Monday, March 16, 2009

eco: charge big money for damn plastic bags

I walked the dogs around Candlestick Point. The little sandy beach on the bay was layered in plastic bags. There was literally one every square yard. Pulling it out often revealed another one underneath. Depressing and completely unnecessary.

OK, maybe you don't live by water. Someone comments:
I'm more concerned about the plastic bags that don't make it to the landfills. Take a road trip along I-5 in California or out along I-40 or I-10 to Arizona and you'll see downwind of every truck stop joshua trees and other awesome desert plants choked by these things, mostly cut off from the sun by thousands of Taco Bell bags that have blown away from the parking lots out into the desert. Depresses the hell out of me.
Meanwhile lawyer Stephen Joseph runs savetheplasticbag.com, with the usual confusion as to how plastic bags aren't so bad. Don't bother reading the site, there's no admission of how awful these things are, and it's full of the usual bait and switch crap, e.g. "If we really want to save [marine mammals and turtles], then we would need to ban fishing."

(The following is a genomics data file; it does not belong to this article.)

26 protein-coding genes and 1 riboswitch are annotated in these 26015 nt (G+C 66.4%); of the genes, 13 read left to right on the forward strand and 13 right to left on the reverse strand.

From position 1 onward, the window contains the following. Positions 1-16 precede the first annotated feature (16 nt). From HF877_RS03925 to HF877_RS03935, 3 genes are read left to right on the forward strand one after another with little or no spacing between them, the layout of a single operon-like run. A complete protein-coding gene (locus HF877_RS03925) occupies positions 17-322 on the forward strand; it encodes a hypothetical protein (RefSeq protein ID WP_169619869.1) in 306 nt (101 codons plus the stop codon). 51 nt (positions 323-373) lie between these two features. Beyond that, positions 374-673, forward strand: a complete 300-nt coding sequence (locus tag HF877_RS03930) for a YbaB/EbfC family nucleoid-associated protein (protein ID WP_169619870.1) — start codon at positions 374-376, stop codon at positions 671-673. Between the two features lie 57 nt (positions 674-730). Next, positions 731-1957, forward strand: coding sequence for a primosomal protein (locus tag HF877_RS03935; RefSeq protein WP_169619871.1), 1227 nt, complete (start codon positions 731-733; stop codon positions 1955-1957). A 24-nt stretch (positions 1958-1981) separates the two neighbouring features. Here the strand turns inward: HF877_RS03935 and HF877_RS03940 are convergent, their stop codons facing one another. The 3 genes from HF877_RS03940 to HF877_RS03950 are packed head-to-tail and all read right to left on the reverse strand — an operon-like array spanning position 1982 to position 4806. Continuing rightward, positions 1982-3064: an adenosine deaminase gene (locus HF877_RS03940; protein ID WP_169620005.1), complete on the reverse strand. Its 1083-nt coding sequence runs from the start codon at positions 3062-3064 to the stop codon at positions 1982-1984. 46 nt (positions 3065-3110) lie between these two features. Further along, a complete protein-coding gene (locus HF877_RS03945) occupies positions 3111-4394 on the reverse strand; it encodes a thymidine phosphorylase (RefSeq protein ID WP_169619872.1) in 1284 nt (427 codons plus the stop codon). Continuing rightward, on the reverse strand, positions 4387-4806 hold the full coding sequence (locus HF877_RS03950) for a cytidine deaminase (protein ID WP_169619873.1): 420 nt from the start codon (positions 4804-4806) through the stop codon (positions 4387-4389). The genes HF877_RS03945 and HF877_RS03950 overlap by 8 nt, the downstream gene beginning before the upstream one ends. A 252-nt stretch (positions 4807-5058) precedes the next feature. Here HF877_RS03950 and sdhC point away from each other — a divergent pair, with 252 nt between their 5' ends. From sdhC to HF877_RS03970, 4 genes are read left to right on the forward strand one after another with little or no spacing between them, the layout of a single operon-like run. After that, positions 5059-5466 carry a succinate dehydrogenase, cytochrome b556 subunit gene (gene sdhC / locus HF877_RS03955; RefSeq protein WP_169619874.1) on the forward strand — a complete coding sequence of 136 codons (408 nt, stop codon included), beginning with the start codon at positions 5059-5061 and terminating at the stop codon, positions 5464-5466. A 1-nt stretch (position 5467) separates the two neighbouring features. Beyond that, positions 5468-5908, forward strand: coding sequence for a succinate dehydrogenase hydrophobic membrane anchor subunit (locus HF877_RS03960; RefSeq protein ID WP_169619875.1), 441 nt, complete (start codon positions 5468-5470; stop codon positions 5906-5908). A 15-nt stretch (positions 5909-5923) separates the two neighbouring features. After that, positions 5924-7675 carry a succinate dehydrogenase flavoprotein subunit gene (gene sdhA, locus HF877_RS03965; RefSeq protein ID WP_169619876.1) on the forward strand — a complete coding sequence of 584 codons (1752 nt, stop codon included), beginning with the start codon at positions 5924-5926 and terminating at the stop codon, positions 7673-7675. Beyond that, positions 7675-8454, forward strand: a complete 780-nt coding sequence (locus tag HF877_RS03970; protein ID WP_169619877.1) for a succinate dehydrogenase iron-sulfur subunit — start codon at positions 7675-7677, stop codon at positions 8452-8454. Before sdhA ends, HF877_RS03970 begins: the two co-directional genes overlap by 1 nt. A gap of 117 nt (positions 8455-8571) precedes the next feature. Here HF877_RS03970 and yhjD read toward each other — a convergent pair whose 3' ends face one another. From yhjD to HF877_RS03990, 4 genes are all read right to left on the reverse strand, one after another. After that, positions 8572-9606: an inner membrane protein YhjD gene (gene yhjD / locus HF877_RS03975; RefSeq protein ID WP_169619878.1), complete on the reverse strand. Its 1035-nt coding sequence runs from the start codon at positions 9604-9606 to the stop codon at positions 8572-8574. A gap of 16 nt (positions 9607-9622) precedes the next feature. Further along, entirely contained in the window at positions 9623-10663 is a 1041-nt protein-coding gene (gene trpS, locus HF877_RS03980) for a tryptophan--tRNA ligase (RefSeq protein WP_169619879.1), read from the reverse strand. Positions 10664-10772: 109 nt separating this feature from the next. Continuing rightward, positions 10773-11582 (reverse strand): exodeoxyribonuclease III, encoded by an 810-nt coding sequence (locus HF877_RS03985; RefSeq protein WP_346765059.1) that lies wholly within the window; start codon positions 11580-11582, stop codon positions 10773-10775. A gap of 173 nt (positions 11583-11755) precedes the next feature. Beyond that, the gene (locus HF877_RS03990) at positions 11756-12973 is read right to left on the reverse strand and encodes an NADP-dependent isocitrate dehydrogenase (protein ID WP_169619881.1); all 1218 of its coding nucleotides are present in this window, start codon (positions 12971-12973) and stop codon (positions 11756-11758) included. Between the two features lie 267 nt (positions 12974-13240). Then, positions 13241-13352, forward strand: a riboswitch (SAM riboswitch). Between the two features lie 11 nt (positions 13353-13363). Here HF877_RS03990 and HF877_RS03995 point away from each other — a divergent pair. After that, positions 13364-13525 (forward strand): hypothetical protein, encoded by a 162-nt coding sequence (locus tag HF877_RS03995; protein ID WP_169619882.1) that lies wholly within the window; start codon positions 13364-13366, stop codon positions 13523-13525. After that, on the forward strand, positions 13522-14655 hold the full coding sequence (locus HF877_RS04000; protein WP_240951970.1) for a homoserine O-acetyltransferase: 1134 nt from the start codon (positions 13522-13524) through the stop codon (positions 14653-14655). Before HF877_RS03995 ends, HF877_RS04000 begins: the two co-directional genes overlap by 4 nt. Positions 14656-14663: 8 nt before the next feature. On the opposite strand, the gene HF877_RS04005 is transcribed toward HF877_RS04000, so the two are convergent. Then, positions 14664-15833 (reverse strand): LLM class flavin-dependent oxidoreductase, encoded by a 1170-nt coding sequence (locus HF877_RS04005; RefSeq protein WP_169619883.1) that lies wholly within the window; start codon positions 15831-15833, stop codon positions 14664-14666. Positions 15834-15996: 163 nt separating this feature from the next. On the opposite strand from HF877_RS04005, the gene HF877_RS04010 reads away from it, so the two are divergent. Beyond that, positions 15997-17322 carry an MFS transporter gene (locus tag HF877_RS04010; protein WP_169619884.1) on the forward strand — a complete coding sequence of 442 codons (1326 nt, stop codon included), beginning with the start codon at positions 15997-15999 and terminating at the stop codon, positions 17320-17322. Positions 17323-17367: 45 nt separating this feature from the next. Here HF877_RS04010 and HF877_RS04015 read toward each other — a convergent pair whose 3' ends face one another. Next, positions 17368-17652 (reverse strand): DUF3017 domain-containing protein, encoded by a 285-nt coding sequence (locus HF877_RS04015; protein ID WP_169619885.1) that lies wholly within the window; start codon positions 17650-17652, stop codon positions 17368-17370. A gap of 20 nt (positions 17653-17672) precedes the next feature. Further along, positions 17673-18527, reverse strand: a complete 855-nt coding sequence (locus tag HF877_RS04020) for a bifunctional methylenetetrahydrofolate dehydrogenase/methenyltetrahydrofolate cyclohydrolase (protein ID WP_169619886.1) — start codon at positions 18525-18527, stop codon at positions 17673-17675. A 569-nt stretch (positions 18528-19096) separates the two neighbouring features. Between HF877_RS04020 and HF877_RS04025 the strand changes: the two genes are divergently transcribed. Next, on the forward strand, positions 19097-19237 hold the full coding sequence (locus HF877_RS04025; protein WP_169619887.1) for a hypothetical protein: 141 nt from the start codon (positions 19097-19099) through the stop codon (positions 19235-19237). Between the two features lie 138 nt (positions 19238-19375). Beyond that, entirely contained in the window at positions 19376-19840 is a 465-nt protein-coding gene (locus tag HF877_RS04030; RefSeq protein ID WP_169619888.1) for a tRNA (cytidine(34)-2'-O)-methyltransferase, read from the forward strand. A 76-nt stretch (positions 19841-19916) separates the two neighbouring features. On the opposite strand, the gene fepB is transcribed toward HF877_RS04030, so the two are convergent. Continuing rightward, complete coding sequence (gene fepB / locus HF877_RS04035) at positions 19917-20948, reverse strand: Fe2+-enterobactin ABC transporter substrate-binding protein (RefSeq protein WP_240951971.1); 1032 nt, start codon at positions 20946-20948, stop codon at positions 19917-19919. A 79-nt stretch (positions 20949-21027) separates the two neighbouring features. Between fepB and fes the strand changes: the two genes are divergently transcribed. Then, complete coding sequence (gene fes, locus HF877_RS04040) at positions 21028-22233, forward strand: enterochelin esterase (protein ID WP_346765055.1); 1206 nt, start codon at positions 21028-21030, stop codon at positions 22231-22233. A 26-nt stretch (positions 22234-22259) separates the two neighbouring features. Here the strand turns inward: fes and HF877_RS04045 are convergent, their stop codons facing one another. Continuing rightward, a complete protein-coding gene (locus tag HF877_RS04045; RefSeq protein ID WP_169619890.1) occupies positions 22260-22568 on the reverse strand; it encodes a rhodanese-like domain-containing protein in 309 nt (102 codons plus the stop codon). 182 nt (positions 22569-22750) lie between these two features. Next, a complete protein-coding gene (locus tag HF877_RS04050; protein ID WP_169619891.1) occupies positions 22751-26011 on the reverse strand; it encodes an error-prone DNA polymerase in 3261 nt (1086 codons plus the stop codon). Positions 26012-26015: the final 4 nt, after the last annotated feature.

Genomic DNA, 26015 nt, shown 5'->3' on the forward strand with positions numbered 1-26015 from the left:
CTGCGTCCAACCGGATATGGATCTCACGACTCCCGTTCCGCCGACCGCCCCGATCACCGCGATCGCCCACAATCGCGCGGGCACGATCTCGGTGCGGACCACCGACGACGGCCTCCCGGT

On issues like this people create all kinds of false choices and dichotomies:
"If you ban plastic, how will people store trash/pick up dog poop?"
People can scrounge bags or buy them, no one is proposing a ban on selling bags. If you put something in a bag for good, it's not going to drift away.
"Plastic bags are no worse than paper bags"
Maybe (paper bags are easier to reuse and easier to recycle), but the point is reducing the waste stream
The choice at the supermarket is not "paper or plastic?". The choice should be "Do you want to buy a paper bag for 25 cents that includes a cleanup & recycling fee, buy a plastic bag for 20 cents that includes a cleanup fee, or get a clue and bring your own reusable bags?" People will wise up fast.



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